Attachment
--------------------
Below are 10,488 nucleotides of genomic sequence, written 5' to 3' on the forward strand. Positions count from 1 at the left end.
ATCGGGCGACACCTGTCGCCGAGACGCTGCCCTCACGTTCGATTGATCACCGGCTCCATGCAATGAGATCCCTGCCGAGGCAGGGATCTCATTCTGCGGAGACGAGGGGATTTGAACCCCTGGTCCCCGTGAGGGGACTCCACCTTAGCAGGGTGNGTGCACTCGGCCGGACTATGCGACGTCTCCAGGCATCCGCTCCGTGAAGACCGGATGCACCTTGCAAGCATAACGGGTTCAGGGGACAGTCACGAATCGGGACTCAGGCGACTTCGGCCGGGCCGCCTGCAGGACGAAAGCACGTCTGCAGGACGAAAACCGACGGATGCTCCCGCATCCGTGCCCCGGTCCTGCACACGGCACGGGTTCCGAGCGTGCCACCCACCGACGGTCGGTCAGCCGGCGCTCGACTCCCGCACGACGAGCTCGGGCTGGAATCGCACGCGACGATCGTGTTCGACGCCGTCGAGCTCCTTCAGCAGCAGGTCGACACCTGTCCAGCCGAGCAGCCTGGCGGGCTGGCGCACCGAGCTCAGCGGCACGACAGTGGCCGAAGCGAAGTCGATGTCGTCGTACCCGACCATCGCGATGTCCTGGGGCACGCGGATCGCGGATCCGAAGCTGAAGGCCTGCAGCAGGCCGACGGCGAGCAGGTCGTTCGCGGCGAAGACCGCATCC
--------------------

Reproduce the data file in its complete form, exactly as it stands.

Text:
Below are 10,488 nucleotides of genomic sequence, written 5' to 3' on the forward strand. Positions count from 1 at the left end.
ATCGGGCGACACCTGTCGCCGAGACGCTGCCCTCACGTTCGATTGATCACCGGCTCCATGCAATGAGATCCCTGCCGAGGCAGGGATCTCATTCTGCGGAGACGAGGGGATTTGAACCCCTGGTCCCCGTGAGGGGACTCCACCTTAGCAGGGTGNGTGCACTCGGCCGGACTATGCGACGTCTCCAGGCATCCGCTCCGTGAAGACCGGATGCACCTTGCAAGCATAACGGGTTCAGGGGACAGTCACGAATCGGGACTCAGGCGACTTCGGCCGGGCCGCCTGCAGGACGAAAGCACGTCTGCAGGACGAAAACCGACGGATGCTCCCGCATCCGTGCCCCGGTCCTGCACACGGCACGGGTTCCGAGCGTGCCACCCACCGACGGTCGGTCAGCCGGCGCTCGACTCCCGCACGACGAGCTCGGGCTGGAATCGCACGCGACGATCGTGTTCGACGCCGTCGAGCTCCTTCAGCAGCAGGTCGACACCTGTCCAGCCGAGCAGCCTGGCGGGCTGGCGCACCGAGCTCAGCGGCACGACAGTGGCCGAAGCGAAGTCGATGTCGTCGTACCCGACCATCGCGATGTCCTGGGGCACGCGGATCGCGGATCCGAAGCTGAAGGCCTGCAGCAGGCCGACGGCGAGCAGGTCGTTCGCGGCGAAGACCGCATCC